During the previous century, three main economists with distinct theories greatly influenced the global economic framework.
It was Adam Smith and his idea of a laissez-faire economy, Karl Marx with his socialist economic ideas, and finally John Maynard Keynes, who was the boldest of them all, known as the father of modern macroeconomics. Keynes was focused on the aspect of increasing demand and reducing tax to recover the economy.
The circumstances that were presented to Keynes may have influenced his theories, which aimed at reducing socioeconomic effects during the times of world economic recession. Before delving deep into the topic, it is very crucial to revisit the political and economic history and evolution of the complexity of economy during the past century.
Between the 1920s and 1930s, a handful of economists were competing with the idea to reverse the collapse in international trade. Economists from all around the world were rushing to face the challenges of the onset of the Great Depression during that time. Among those in the field were two economists, who in parallel pioneered complementary innovative ideas — Colin Clark, a British economist, and Simon Kuznets, his contemporary from the US.
During the 1940s, the approach of Clark and Kuznets was overtaken and extended by Keynes, who further developed their concepts and the idea of gross domestic product in his pamphlet titled: “How to Pay for the War.” It is also worth mentioning that Keynes is also the co-founder of the Bretton Woods system (World Bank and IMF).
Henceforth, this led two pioneering economists, John Keynes, adviser to the British Treasury, and the less popular economist, Harry Dexter White, who was US chief international economist at the Treasury Department, to establish a new economic system that became known as the Bretton Woods System.
The Bretton Woods agreement was created in 1944 at a conference in Bretton Woods, New Hampshire, and was attended by the allies of World War II. The objective of the agreement was to establish a framework in fixed international currency exchange rates, improve international trade and enhance development to recover the economy.
The system was gradually dissolved between the late 1960s and early 1970s with the announcement of a temporary suspension of gold as a convertibility scale of currencies, and its replacement with the dollar as a fiat currency.
Later in 1989, John Williamson, an economist, presented a concept note titled the “Washington Consensus,” that in summary introduced structural reforms to increase the role of market forces in exchange for immediate financial help through a set of 10 monetary policy principles that were believed to be necessary for the recovery of countries in Latin America from the economic and financial crises of the 1980s. While the Washington Consensus only survived until the time of the 2008 global financial crisis, it had its pros and cons.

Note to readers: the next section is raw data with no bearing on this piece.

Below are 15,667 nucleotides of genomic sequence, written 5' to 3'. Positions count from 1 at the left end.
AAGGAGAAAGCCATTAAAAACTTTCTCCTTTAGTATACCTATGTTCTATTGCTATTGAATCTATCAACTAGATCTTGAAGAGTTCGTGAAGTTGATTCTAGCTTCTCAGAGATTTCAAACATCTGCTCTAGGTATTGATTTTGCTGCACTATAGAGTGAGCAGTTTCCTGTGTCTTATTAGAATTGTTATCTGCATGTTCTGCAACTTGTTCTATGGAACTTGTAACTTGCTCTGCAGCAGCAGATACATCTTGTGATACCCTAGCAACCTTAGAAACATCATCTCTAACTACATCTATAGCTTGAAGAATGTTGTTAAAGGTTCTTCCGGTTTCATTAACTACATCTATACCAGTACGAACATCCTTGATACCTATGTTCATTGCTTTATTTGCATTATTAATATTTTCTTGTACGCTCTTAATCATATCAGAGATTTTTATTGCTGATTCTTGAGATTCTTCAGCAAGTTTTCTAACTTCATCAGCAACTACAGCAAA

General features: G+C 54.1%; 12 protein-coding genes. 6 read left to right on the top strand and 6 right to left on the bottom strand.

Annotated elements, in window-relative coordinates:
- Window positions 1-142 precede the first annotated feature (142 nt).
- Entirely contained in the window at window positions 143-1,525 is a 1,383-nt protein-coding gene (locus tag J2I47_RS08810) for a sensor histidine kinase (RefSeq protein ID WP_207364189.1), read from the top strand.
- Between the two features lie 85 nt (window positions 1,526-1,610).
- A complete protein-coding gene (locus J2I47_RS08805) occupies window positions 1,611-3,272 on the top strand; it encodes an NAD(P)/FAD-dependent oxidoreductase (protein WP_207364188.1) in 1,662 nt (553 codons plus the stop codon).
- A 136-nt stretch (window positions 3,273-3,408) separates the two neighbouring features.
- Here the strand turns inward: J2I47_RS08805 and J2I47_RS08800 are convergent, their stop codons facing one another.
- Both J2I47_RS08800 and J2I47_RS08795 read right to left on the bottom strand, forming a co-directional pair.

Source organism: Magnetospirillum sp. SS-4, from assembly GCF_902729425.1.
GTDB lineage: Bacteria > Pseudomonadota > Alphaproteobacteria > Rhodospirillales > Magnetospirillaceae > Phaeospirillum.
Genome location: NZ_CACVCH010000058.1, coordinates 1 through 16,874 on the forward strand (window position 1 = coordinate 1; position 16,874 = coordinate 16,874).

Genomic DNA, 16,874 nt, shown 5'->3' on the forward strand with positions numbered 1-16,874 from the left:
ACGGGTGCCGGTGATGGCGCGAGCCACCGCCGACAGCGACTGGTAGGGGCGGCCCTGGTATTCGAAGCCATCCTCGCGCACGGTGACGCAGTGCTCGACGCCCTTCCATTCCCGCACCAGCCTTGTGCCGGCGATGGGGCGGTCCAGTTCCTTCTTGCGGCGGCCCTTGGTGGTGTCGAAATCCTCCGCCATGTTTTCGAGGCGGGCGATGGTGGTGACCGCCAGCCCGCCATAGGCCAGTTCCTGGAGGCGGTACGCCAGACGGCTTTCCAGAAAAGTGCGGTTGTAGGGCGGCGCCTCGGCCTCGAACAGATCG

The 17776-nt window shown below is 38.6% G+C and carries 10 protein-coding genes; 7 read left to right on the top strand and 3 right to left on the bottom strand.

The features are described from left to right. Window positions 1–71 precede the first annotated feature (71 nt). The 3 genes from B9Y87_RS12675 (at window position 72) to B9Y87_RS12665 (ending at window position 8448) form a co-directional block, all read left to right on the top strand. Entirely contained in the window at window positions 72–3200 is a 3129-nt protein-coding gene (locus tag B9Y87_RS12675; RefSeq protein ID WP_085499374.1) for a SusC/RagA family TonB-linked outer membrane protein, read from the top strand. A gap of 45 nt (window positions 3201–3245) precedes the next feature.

I believe it is important to also cooperate to find economic solutions to post-pandemic recovery.
Abeer S. Al-Saud
In the defense of Williamson’s ideas, Joseph Stiglitz, who is widely known to be a bold critic of the IMF policies as applied to developing nations, has written that “the Washington Consensus policies were designed to respond to the very real problems in Latin America and made considerable sense.”
As a reflection to Williamson’s case, I am reminded by a quote by Milton Friedman: “One of the great mistakes is to judge ideas by their intentions rather than their results.”
Following that, in 2011, a paper titled the “Post-Washington Consensus” that outlined a shift in development policies and practices was published by Nancy Birdsall, Augusto de la Torre and Felipe Valencia Caicedo.
It highlighted that “traditionally, this was an agenda generated in the developed world that was implemented in — and, indeed, often imposed on — the developing world.
“Countries such as Brazil, China, India, and South Africa will be both donors and recipients of resources for development and of best practices for how to use them. A large portion of the world’s poor live within their borders, yet they have achieved new respect on the global scene in economic, political, and intellectual terms. In fact, development has never been something that the rich bestowed on the poor, but rather something the poor achieved for themselves.”
The “Post-Washington Consensus” may have not provided clear recommendations for reform. However, just as we have united as an international community to curb the spread of the pandemic, I believe it is important to also cooperate to find economic solutions to post-pandemic recovery through a new Post-Washington Consensus led by a diverse committee of international economists.
• Abeer S. Al-Saud is an Op-Ed writer for Arab News exploring development, peace, and cultural topics. The views expressed in this piece are personal. Twitter: @asmalsaud